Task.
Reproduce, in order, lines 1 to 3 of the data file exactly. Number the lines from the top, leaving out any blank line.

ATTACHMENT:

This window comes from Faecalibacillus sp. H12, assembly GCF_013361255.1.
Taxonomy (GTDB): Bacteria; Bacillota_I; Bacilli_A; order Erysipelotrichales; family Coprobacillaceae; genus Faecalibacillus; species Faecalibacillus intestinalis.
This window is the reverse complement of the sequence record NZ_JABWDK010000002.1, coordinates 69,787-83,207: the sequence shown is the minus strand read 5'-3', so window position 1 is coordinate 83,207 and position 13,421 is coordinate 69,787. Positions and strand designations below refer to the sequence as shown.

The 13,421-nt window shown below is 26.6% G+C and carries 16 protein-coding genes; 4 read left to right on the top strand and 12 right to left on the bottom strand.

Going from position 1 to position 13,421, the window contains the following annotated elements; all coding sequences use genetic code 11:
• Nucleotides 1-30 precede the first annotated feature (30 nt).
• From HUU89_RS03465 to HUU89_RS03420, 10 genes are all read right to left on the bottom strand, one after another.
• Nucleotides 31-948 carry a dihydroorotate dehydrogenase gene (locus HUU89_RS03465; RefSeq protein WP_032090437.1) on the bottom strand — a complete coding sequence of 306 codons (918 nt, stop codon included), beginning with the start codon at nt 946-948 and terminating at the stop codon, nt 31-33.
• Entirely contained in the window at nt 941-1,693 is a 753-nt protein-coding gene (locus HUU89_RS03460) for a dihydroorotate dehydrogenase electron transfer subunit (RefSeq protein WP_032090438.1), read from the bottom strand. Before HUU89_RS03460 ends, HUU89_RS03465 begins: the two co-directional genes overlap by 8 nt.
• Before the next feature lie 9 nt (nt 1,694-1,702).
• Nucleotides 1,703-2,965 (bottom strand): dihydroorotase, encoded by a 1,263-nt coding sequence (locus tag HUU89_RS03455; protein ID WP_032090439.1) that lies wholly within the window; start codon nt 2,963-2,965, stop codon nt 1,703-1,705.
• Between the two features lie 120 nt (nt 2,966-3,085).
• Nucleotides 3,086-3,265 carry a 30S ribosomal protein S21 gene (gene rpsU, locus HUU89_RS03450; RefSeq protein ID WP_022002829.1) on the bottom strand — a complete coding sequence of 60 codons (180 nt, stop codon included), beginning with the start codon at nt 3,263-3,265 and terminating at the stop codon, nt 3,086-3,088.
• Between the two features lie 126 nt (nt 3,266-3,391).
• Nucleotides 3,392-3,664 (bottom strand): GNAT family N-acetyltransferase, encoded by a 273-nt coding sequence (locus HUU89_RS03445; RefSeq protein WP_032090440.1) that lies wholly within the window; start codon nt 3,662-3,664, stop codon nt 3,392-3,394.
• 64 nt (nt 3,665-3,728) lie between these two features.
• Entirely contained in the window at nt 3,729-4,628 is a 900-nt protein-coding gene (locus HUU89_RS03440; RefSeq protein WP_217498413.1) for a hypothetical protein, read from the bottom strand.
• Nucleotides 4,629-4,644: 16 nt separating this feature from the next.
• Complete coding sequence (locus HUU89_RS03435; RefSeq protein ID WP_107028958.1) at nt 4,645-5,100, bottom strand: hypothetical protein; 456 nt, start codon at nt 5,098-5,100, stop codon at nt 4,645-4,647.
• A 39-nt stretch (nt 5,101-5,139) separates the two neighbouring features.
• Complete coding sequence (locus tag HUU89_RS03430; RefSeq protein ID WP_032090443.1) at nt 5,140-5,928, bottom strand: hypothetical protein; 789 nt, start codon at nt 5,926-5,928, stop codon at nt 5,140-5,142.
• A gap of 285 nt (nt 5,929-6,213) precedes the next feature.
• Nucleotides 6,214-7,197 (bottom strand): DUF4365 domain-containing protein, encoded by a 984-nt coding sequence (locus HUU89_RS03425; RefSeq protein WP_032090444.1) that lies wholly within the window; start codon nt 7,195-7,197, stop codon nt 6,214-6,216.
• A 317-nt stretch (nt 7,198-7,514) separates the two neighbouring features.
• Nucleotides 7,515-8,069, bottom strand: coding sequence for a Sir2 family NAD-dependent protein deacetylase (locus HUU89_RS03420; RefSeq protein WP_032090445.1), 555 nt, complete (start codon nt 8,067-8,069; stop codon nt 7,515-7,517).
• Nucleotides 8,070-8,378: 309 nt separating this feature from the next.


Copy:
This window comes from Faecalibacillus sp. H12, assembly GCF_013361255.1.
Taxonomy (GTDB): Bacteria; Bacillota_I; Bacilli_A; order Erysipelotrichales; family Coprobacillaceae; genus Faecalibacillus; species Faecalibacillus intestinalis.
This window is the reverse complement of the sequence record NZ_JABWDK010000002.1, coordinates 69,787-83,207: the sequence shown is the minus strand read 5'-3', so window position 1 is coordinate 83,207 and position 13,421 is coordinate 69,787. Positions and strand designations below refer to the sequence as shown.